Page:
A new study by security company Palo Alto Networks, entitled ‘The State of Cybersecurity in Asia-Pacific’ revealed that cybersecurity budgets have increased for 92 per cent of organizations in India. It further stated that 71 per cent of Hong Kong respondents say cyberattacks have become more sophisticated, yet the biggest barriers they face in combating cybercrime are keeping up with available security solutions and the lack of security professionals.
This survey was conducted to help gain deep insights around behavior and attitudes towards cybersecurity throughout APAC. Mirroring Hong Kong, nearly half (46 per cent) of all companies surveyed across the region said they were unable to keep up with evolving cybersecurity solutions. On the other hand, 54 per cent of respondents in China cited this as the primary barrier to ensuring cybersecurity at their organisation and cited external users as the second-biggest challenge.
Key findings in India revealed:
There has been recent growth in cybersecurity budgets: Businesses acknowledge the importance of ensuring business continuity amidst the persistence and growing sophistication of cyberthreats, and 92 per cent of organisations have increased their budget for cybersecurity in this financial year.
Internal and external challenges contribute to cybersecurity issues: The three major cybersecurity challenges organisations face are employees’ lack of cybersecurity awareness (47 per cent), risk from third-party services (43 per cent) and migration to cloud (35 per cent).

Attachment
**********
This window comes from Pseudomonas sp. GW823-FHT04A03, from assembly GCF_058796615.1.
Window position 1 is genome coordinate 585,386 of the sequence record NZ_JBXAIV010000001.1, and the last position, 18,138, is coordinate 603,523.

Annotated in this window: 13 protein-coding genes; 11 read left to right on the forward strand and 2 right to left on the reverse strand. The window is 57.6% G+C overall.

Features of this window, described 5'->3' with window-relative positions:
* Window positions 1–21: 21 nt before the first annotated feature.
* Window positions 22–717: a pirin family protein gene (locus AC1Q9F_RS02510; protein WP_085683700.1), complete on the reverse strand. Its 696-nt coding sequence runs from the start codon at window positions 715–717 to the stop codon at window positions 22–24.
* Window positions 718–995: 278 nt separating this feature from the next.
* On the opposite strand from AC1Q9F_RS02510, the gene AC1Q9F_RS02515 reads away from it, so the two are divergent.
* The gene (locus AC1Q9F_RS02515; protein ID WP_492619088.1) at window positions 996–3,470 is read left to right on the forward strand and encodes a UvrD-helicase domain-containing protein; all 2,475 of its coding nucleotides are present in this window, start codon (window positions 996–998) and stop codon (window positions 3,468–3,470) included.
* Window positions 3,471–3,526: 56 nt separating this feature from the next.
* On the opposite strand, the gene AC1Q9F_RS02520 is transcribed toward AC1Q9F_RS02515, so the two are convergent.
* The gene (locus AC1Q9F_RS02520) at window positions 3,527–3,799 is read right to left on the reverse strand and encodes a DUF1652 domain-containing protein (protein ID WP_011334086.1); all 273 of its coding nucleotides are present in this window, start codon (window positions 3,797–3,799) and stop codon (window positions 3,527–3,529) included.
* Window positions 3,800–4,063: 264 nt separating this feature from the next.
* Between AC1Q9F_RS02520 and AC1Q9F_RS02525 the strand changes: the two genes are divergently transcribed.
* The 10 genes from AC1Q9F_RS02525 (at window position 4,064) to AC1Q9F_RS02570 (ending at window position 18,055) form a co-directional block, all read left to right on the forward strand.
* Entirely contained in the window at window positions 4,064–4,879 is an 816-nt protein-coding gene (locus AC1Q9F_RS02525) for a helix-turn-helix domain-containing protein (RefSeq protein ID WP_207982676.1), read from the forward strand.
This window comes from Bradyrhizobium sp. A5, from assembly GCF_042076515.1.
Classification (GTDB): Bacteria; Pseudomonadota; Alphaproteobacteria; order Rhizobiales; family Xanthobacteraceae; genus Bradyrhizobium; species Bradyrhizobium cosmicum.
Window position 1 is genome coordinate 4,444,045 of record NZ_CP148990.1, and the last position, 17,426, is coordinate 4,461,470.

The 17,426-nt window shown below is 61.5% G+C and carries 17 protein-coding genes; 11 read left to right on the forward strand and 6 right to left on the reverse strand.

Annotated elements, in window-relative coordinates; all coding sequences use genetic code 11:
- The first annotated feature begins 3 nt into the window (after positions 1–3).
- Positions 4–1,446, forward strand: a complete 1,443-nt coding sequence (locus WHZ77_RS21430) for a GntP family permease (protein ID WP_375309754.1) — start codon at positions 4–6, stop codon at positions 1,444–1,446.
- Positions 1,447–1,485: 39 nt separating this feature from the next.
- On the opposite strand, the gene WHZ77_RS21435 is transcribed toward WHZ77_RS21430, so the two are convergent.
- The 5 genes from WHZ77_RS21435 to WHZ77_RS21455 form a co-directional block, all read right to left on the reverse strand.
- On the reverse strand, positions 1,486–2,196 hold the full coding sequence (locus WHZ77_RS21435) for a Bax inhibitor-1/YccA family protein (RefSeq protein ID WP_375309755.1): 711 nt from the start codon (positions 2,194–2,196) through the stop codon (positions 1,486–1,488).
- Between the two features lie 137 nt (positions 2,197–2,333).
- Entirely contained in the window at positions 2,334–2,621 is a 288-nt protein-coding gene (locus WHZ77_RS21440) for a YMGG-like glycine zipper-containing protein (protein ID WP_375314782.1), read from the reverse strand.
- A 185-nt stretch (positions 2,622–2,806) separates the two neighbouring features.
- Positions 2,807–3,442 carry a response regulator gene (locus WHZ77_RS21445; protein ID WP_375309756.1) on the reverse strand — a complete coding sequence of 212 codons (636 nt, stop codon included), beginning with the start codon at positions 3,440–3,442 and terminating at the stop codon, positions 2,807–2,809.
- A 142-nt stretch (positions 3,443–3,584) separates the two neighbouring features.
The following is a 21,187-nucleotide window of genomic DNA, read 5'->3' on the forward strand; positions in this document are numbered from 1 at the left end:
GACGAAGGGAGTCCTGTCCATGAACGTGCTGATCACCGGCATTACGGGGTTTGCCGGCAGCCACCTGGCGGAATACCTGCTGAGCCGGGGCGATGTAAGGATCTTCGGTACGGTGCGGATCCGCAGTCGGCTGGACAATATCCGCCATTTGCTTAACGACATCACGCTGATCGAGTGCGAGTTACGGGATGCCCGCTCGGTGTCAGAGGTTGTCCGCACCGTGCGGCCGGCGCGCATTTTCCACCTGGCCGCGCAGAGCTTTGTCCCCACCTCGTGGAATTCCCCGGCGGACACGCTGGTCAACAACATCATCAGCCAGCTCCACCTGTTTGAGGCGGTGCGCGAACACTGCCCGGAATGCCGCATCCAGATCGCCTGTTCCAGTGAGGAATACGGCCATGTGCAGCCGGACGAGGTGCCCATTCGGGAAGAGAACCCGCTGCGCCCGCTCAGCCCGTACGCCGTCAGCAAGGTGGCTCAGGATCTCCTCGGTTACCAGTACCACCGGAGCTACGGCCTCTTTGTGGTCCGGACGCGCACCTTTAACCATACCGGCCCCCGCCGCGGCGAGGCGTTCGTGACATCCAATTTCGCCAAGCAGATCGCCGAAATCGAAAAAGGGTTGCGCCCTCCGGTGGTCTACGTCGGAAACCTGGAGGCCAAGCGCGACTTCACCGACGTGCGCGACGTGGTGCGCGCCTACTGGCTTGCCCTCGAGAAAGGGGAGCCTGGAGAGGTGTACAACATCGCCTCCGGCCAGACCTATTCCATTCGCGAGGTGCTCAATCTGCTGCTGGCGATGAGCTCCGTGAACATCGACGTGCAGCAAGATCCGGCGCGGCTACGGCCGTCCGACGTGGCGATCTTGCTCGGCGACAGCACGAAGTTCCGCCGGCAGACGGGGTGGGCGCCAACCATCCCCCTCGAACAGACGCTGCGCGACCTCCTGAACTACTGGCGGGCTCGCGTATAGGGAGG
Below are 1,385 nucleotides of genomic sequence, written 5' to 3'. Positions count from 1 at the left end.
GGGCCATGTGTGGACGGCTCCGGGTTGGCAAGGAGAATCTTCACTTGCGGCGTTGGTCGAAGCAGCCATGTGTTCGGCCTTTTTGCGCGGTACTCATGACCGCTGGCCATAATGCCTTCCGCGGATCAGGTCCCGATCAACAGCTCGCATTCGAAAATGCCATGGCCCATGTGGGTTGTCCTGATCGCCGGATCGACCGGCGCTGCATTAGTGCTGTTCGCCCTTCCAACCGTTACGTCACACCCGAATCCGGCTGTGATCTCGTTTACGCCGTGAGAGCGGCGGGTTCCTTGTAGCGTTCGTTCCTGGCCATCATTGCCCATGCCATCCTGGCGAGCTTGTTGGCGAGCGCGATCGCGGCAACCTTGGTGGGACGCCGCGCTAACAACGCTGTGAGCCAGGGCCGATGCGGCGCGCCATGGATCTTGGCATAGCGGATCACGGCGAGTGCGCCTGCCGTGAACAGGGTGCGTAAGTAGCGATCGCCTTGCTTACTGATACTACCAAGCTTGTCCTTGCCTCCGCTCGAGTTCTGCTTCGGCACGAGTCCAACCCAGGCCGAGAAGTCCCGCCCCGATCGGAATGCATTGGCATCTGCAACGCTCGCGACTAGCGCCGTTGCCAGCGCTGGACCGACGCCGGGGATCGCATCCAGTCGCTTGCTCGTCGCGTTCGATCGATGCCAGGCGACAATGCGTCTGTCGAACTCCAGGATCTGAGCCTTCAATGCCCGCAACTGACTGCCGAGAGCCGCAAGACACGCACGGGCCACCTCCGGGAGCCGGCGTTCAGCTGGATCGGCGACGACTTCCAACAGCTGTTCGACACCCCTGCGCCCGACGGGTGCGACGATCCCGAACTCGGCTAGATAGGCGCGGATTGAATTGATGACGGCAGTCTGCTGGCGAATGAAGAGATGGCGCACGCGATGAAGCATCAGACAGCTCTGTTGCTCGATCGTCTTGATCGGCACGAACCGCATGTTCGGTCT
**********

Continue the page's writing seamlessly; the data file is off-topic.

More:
‘Detect and respond’ approach overrules a ‘breach prevention’ strategy, but this needs to be revisited: 79 per cent of respondents indicated their organizations place more importance on detection and response of cyberthreats than prevention. Data breaches remain costly, meanwhile, with 41 per cent of respondents revealing they have lost at least INR 64,55,500 (US$100,000) in financial year 2016-17 due to such breaches. This raises question around the effectiveness of responding to threats only after incidents are detected, rather than taking a preventive stance.
Cybersecurity measures adopted are rather basic: According to the survey, organisations predominantly adopt basic security measures. Respondents indicated the highest adoption rates for antivirus (77 per cent) and firewall (74 per cent), whereas anti-ransomware (37 per cent), two-factor authentication (35 per cent) and biometrics (46 per cent) have fallen on the lower end of the spectrum.
Organisations are filling their need for dedicated cybersecurity talent: 95 per cent of Indian organisations feel they have a strong hold of dedicated IT teams against cyberthreats – a notably high figure compared to other APAC countries with only 84 percent. Manufacturing and finance sectors are the top verticals when it comes to ensuring they are well-equipped with a professional team to prevent cyberthreats.
‘Internal and external threats look like the biggest loophole causing organisations costly data breaches. Therefore, these organisations should revisit their cybersecurity strategy and assess whether the widely-adopted ‘detect and respond’ approach may be reacting to threats a little too late,” noted Sean Duca, Vice President and Regional Chief Security Officer, Asia-Pacific, Palo Alto Networks.
“As cyberthreats become increasingly sophisticated, businesses should ensure that networks are adequately secured with a next-generation security platform that looks at prevention rather than remediation,” Duca added.
Across the Asia-Pacific region, the key finding from the report is the need to promote greater cybersecurity awareness and education among organisations. The survey was conducted amongst more than 500 business professionals in APAC, covering Australia, China, Hong Kong, India and Singapore markets.
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